Apple may be set to start offering 5G speeds in its iPhones as of 2020, and while the company is said to be getting ready to ditch Intel and use its own CPUs in Macs soon, it’s the chip maker that is said to be supplying 5G modems for the 2020 iPhones. A new press release has Intel apparently getting ready to have its chips in a state that can be tested in upcoming iPhones ahead of schedule.

According to the press release, Intels first 5G modem, the XMM 8160, will be ready sooner than had originally been expected, with manufacturing having moved up by more than six months. That could be vital for smartphone makers like Apple who want to be able to test the chips ahead of their inclusion in 2020 devices.

Intel has accelerated the timing of this modem by pulling in the launch by more than a half-year. The XMM 8160 5G will support peak speeds up to 6 gigabits per second, making it three to six times faster than the latest LTE modems available today. It will be available in the second half of 2019 and will deliver the features and experiences to accelerate widespread 5G adoption.

As The Verge notes, however, most Android phone makers are already confirmed as using Qualcomm’s own 5G chip, meaning Apple will be the biggest customer Intel has. The company notes that the first “commercially” available phones featuring its 5G modem will be ready in the first half of 2020, although Apple is said to have its eyes on the next version of the modem – the 8261. That’s still unlikely to change the minds of Android manufacturers, however.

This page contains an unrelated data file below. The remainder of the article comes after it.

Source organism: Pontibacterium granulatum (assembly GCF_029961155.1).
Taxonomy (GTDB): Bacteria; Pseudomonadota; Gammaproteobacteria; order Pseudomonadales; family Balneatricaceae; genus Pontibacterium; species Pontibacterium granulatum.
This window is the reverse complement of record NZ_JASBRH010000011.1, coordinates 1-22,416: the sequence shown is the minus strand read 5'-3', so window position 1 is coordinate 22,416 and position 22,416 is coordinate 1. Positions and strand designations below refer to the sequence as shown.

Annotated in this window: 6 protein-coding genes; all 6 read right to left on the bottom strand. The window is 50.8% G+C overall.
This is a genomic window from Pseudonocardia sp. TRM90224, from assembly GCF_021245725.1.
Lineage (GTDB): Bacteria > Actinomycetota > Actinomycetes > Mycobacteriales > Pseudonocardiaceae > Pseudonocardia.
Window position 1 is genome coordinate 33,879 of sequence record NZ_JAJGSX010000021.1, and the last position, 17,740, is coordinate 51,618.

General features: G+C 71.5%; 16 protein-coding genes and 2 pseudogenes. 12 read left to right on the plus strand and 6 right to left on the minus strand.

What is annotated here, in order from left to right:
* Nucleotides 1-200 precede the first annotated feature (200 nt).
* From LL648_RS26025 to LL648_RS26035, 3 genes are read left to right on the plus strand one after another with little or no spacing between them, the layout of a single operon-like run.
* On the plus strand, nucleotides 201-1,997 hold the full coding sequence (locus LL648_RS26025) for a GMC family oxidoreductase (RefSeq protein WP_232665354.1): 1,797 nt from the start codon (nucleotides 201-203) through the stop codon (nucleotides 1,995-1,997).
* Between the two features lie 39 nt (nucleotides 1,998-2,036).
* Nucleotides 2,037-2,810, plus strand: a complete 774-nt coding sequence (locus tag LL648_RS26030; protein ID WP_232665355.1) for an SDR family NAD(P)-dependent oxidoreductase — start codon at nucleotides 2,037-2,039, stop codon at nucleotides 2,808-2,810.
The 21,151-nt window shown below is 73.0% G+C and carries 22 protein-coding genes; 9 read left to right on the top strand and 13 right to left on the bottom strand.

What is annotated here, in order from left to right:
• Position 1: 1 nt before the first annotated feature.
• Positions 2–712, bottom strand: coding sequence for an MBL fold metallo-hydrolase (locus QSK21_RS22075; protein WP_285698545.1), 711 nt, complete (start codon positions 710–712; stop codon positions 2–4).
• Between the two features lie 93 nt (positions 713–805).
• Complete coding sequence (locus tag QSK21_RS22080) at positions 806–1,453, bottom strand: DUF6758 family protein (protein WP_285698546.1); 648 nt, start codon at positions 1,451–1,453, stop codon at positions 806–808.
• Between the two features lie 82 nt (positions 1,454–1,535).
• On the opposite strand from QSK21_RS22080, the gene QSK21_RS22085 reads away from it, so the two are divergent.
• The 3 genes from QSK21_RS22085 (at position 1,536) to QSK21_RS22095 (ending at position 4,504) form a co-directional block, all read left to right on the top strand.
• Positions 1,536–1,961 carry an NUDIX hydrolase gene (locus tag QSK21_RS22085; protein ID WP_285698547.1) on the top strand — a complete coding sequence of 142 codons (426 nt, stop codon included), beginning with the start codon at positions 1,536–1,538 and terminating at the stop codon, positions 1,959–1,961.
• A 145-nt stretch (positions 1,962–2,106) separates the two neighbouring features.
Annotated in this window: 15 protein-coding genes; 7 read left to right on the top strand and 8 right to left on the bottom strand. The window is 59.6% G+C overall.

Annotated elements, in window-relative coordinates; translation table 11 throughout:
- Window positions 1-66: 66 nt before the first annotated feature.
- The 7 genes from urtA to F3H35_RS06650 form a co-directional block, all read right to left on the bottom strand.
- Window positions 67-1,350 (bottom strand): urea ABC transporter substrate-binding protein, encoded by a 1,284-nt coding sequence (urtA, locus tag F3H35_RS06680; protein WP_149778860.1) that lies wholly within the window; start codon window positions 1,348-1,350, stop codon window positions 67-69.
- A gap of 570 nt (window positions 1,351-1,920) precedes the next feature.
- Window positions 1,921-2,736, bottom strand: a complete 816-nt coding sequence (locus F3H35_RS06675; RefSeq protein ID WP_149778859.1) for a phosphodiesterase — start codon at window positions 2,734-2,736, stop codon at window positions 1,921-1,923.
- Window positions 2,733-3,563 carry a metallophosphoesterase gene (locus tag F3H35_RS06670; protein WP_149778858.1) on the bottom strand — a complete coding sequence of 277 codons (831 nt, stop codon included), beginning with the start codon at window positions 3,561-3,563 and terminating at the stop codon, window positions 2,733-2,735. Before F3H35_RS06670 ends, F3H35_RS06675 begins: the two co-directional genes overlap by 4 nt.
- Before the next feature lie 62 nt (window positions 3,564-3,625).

Currently, at least 18 major companies — including Samsung, Nokia / HMD, Sony, Xiaomi, Oppo, Vivo, HTC, LG, Asus, ZTE, Sharp, Fujitsu, and OnePlus — are working with Qualcomm and its Snapdragon X50 5G NR modems. Huawei and Samsung are both also working on their own in-house 5G modems, too.

With 4G continuing to increase in speed thanks to changes in the antenna technology going into recent iPhones, there’s likely no huge rush to get 5G into an iPhone sooner than 2020 at the earliest.

(Via: The Verge)

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